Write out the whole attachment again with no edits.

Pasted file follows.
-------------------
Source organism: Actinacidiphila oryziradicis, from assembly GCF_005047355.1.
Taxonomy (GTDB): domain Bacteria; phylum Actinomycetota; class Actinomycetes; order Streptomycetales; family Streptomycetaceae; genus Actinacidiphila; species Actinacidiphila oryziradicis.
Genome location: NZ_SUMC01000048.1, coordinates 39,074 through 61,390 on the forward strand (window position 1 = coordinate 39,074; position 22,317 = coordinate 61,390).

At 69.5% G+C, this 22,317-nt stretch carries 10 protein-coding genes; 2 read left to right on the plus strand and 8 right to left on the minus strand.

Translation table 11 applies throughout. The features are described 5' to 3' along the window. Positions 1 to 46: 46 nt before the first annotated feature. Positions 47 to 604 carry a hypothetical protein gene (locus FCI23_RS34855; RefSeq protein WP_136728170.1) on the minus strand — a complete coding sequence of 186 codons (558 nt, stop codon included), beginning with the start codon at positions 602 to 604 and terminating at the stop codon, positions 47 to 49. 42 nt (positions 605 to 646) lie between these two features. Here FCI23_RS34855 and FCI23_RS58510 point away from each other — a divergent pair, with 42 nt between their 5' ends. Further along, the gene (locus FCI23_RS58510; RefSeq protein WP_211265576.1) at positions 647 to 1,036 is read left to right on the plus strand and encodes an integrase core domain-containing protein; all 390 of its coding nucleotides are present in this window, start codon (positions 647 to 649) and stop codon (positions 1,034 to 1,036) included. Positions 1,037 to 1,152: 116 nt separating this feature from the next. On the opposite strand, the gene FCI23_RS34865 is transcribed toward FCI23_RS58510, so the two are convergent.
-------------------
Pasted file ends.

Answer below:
Source organism: Actinacidiphila oryziradicis, from assembly GCF_005047355.1.
Taxonomy (GTDB): domain Bacteria; phylum Actinomycetota; class Actinomycetes; order Streptomycetales; family Streptomycetaceae; genus Actinacidiphila; species Actinacidiphila oryziradicis.
Genome location: NZ_SUMC01000048.1, coordinates 39,074 through 61,390 on the forward strand (window position 1 = coordinate 39,074; position 22,317 = coordinate 61,390).

At 69.5% G+C, this 22,317-nt stretch carries 10 protein-coding genes; 2 read left to right on the plus strand and 8 right to left on the minus strand.

Translation table 11 applies throughout. The features are described 5' to 3' along the window. Positions 1 to 46: 46 nt before the first annotated feature. Positions 47 to 604 carry a hypothetical protein gene (locus FCI23_RS34855; RefSeq protein WP_136728170.1) on the minus strand — a complete coding sequence of 186 codons (558 nt, stop codon included), beginning with the start codon at positions 602 to 604 and terminating at the stop codon, positions 47 to 49. 42 nt (positions 605 to 646) lie between these two features. Here FCI23_RS34855 and FCI23_RS58510 point away from each other — a divergent pair, with 42 nt between their 5' ends. Further along, the gene (locus FCI23_RS58510; RefSeq protein WP_211265576.1) at positions 647 to 1,036 is read left to right on the plus strand and encodes an integrase core domain-containing protein; all 390 of its coding nucleotides are present in this window, start codon (positions 647 to 649) and stop codon (positions 1,034 to 1,036) included. Positions 1,037 to 1,152: 116 nt separating this feature from the next. On the opposite strand, the gene FCI23_RS34865 is transcribed toward FCI23_RS58510, so the two are convergent.